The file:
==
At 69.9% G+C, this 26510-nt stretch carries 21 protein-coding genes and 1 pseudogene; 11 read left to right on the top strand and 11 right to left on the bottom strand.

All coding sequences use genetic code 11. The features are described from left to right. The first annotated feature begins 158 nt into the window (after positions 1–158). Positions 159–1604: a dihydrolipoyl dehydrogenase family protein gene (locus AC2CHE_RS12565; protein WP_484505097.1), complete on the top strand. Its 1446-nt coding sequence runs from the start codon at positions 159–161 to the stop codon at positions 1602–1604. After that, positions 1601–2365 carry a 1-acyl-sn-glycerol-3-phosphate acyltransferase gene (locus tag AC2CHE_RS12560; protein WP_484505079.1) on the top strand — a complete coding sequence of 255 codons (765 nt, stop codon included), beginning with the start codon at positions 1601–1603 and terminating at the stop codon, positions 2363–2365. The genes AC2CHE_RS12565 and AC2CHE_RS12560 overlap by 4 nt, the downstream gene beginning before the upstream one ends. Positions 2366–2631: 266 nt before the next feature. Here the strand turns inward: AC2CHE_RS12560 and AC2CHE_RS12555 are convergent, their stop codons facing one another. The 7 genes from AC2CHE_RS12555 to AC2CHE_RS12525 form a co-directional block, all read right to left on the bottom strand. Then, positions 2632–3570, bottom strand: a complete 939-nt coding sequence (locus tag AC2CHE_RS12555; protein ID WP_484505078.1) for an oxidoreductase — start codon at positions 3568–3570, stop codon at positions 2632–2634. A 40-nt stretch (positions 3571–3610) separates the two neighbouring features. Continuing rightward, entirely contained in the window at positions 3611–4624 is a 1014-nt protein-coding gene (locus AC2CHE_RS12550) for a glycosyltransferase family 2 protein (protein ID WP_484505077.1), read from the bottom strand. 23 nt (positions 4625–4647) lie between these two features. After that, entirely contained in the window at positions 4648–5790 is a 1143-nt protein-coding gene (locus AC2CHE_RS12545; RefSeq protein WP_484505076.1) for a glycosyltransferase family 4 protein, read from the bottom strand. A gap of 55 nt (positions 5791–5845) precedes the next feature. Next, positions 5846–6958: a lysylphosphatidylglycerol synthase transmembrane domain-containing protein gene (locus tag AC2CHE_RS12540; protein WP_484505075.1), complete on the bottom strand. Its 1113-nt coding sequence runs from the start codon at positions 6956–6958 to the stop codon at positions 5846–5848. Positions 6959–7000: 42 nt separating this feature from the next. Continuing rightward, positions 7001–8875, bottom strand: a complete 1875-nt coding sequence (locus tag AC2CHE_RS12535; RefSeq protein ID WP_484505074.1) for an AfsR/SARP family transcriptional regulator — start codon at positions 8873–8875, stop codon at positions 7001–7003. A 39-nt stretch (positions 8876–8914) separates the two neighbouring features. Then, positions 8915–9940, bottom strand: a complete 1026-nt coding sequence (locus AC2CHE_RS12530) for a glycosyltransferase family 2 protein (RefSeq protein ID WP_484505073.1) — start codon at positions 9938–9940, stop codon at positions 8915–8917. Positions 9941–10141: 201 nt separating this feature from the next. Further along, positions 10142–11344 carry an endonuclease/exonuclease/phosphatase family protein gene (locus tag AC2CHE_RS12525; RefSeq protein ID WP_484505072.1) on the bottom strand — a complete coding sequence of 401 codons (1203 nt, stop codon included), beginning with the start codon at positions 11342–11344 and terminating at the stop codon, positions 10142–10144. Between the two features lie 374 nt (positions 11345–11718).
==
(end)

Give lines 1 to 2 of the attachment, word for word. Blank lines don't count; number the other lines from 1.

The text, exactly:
At 69.9% G+C, this 26510-nt stretch carries 21 protein-coding genes and 1 pseudogene; 11 read left to right on the top strand and 11 right to left on the bottom strand.

All coding sequences use genetic code 11. The features are described from left to right. The first annotated feature begins 158 nt into the window (after positions 1–158). Positions 159–1604: a dihydrolipoyl dehydrogenase family protein gene (locus AC2CHE_RS12565; protein WP_484505097.1), complete on the top strand. Its 1446-nt coding sequence runs from the start codon at positions 159–161 to the stop codon at positions 1602–1604. After that, positions 1601–2365 carry a 1-acyl-sn-glycerol-3-phosphate acyltransferase gene (locus tag AC2CHE_RS12560; protein WP_484505079.1) on the top strand — a complete coding sequence of 255 codons (765 nt, stop codon included), beginning with the start codon at positions 1601–1603 and terminating at the stop codon, positions 2363–2365. The genes AC2CHE_RS12565 and AC2CHE_RS12560 overlap by 4 nt, the downstream gene beginning before the upstream one ends. Positions 2366–2631: 266 nt before the next feature. Here the strand turns inward: AC2CHE_RS12560 and AC2CHE_RS12555 are convergent, their stop codons facing one another. The 7 genes from AC2CHE_RS12555 to AC2CHE_RS12525 form a co-directional block, all read right to left on the bottom strand. Then, positions 2632–3570, bottom strand: a complete 939-nt coding sequence (locus tag AC2CHE_RS12555; protein ID WP_484505078.1) for an oxidoreductase — start codon at positions 3568–3570, stop codon at positions 2632–2634. A 40-nt stretch (positions 3571–3610) separates the two neighbouring features. Continuing rightward, entirely contained in the window at positions 3611–4624 is a 1014-nt protein-coding gene (locus AC2CHE_RS12550) for a glycosyltransferase family 2 protein (protein ID WP_484505077.1), read from the bottom strand. 23 nt (positions 4625–4647) lie between these two features. After that, entirely contained in the window at positions 4648–5790 is a 1143-nt protein-coding gene (locus AC2CHE_RS12545; RefSeq protein WP_484505076.1) for a glycosyltransferase family 4 protein, read from the bottom strand. A gap of 55 nt (positions 5791–5845) precedes the next feature. Next, positions 5846–6958: a lysylphosphatidylglycerol synthase transmembrane domain-containing protein gene (locus tag AC2CHE_RS12540; protein WP_484505075.1), complete on the bottom strand. Its 1113-nt coding sequence runs from the start codon at positions 6956–6958 to the stop codon at positions 5846–5848. Positions 6959–7000: 42 nt separating this feature from the next. Continuing rightward, positions 7001–8875, bottom strand: a complete 1875-nt coding sequence (locus tag AC2CHE_RS12535; RefSeq protein ID WP_484505074.1) for an AfsR/SARP family transcriptional regulator — start codon at positions 8873–8875, stop codon at positions 7001–7003. A 39-nt stretch (positions 8876–8914) separates the two neighbouring features. Then, positions 8915–9940, bottom strand: a complete 1026-nt coding sequence (locus AC2CHE_RS12530) for a glycosyltransferase family 2 protein (RefSeq protein ID WP_484505073.1) — start codon at positions 9938–9940, stop codon at positions 8915–8917. Positions 9941–10141: 201 nt separating this feature from the next. Further along, positions 10142–11344 carry an endonuclease/exonuclease/phosphatase family protein gene (locus tag AC2CHE_RS12525; RefSeq protein ID WP_484505072.1) on the bottom strand — a complete coding sequence of 401 codons (1203 nt, stop codon included), beginning with the start codon at positions 11342–11344 and terminating at the stop codon, positions 10142–10144. Between the two features lie 374 nt (positions 11345–11718).